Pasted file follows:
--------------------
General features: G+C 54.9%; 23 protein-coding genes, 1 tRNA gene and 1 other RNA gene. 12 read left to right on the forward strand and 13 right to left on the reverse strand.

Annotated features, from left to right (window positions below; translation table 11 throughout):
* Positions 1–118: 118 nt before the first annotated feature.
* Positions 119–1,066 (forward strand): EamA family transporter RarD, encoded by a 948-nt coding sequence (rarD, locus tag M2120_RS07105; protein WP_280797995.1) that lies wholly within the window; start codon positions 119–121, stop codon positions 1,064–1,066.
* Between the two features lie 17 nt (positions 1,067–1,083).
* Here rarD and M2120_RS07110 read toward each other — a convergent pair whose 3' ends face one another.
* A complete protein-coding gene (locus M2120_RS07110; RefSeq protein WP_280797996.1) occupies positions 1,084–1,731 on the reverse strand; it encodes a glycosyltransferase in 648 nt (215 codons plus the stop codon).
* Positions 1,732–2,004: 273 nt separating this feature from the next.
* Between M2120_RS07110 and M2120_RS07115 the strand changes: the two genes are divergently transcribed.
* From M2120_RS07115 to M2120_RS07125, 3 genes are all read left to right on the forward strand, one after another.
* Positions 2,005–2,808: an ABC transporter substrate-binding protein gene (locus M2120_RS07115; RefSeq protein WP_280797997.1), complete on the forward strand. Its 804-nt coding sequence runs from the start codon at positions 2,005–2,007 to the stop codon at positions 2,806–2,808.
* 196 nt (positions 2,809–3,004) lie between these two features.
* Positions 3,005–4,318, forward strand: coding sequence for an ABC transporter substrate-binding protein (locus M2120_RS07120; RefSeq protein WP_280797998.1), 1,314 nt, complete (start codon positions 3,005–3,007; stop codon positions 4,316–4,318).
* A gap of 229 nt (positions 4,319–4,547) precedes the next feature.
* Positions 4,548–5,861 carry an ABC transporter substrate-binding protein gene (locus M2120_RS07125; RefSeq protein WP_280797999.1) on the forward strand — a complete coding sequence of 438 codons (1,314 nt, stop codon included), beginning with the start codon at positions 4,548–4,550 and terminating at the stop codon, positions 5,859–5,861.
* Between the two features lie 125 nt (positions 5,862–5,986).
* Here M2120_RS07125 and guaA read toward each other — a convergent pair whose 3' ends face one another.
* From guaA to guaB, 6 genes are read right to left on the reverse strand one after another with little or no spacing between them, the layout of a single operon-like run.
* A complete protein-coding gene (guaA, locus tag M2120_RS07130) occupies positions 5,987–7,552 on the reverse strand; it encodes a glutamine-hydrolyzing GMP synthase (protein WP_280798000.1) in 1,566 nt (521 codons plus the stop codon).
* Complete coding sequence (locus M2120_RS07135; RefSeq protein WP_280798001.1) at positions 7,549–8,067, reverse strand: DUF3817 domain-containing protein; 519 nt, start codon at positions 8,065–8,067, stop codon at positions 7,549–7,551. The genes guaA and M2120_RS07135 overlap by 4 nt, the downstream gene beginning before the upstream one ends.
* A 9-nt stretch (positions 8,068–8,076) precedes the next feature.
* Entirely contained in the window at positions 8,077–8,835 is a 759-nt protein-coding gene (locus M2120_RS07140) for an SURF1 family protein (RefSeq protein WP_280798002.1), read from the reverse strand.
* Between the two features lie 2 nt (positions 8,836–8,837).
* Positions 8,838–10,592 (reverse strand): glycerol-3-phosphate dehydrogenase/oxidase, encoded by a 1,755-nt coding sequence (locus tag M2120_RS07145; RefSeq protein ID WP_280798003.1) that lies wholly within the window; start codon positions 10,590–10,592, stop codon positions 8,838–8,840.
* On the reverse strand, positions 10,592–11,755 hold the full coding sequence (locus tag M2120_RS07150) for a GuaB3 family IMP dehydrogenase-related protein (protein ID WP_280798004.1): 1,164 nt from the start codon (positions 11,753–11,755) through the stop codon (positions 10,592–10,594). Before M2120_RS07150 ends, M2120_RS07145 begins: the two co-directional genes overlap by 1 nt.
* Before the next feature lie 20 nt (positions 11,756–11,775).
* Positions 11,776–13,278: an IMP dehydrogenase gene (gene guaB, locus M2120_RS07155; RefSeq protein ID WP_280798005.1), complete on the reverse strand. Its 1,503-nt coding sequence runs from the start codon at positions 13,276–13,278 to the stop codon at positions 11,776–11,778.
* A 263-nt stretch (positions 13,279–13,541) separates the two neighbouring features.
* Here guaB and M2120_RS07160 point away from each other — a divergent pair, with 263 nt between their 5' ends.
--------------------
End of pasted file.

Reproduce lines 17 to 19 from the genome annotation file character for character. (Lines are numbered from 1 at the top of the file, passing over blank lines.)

* Here M2120_RS07125 and guaA read toward each other — a convergent pair whose 3' ends face one another.
* From guaA to guaB, 6 genes are read right to left on the reverse strand one after another with little or no spacing between them, the layout of a single operon-like run.
* A complete protein-coding gene (guaA, locus tag M2120_RS07130) occupies positions 5,987–7,552 on the reverse strand; it encodes a glutamine-hydrolyzing GMP synthase (protein WP_280798000.1) in 1,566 nt (521 codons plus the stop codon).